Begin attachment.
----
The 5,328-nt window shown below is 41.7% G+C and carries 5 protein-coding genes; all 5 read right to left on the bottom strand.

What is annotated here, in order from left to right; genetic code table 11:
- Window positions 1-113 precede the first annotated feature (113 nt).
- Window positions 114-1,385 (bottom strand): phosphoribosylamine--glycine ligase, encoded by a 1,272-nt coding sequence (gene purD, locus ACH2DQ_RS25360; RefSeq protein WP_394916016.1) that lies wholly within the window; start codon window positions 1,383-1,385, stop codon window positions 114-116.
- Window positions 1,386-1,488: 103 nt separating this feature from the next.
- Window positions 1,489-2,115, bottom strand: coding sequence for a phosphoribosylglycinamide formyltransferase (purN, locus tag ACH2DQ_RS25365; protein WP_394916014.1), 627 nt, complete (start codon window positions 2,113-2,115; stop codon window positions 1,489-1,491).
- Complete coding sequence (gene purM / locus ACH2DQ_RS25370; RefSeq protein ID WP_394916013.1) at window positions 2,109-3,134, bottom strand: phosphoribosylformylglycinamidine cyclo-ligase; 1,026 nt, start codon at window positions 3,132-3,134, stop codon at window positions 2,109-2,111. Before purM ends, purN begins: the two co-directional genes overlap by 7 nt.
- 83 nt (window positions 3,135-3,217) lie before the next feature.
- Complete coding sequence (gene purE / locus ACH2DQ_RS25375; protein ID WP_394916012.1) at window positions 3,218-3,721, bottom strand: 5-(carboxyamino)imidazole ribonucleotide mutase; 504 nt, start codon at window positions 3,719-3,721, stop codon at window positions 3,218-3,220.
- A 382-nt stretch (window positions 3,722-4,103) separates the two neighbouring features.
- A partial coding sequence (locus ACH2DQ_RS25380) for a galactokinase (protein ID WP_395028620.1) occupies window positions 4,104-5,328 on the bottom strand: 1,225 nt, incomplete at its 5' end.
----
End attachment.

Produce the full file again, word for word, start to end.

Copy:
The 5,328-nt window shown below is 41.7% G+C and carries 5 protein-coding genes; all 5 read right to left on the bottom strand.

What is annotated here, in order from left to right; genetic code table 11:
- Window positions 1-113 precede the first annotated feature (113 nt).
- Window positions 114-1,385 (bottom strand): phosphoribosylamine--glycine ligase, encoded by a 1,272-nt coding sequence (gene purD, locus ACH2DQ_RS25360; RefSeq protein WP_394916016.1) that lies wholly within the window; start codon window positions 1,383-1,385, stop codon window positions 114-116.
- Window positions 1,386-1,488: 103 nt separating this feature from the next.
- Window positions 1,489-2,115, bottom strand: coding sequence for a phosphoribosylglycinamide formyltransferase (purN, locus tag ACH2DQ_RS25365; protein WP_394916014.1), 627 nt, complete (start codon window positions 2,113-2,115; stop codon window positions 1,489-1,491).
- Complete coding sequence (gene purM / locus ACH2DQ_RS25370; RefSeq protein ID WP_394916013.1) at window positions 2,109-3,134, bottom strand: phosphoribosylformylglycinamidine cyclo-ligase; 1,026 nt, start codon at window positions 3,132-3,134, stop codon at window positions 2,109-2,111. Before purM ends, purN begins: the two co-directional genes overlap by 7 nt.
- 83 nt (window positions 3,135-3,217) lie before the next feature.
- Complete coding sequence (gene purE / locus ACH2DQ_RS25375; protein ID WP_394916012.1) at window positions 3,218-3,721, bottom strand: 5-(carboxyamino)imidazole ribonucleotide mutase; 504 nt, start codon at window positions 3,719-3,721, stop codon at window positions 3,218-3,220.
- A 382-nt stretch (window positions 3,722-4,103) separates the two neighbouring features.
- A partial coding sequence (locus ACH2DQ_RS25380) for a galactokinase (protein ID WP_395028620.1) occupies window positions 4,104-5,328 on the bottom strand: 1,225 nt, incomplete at its 5' end.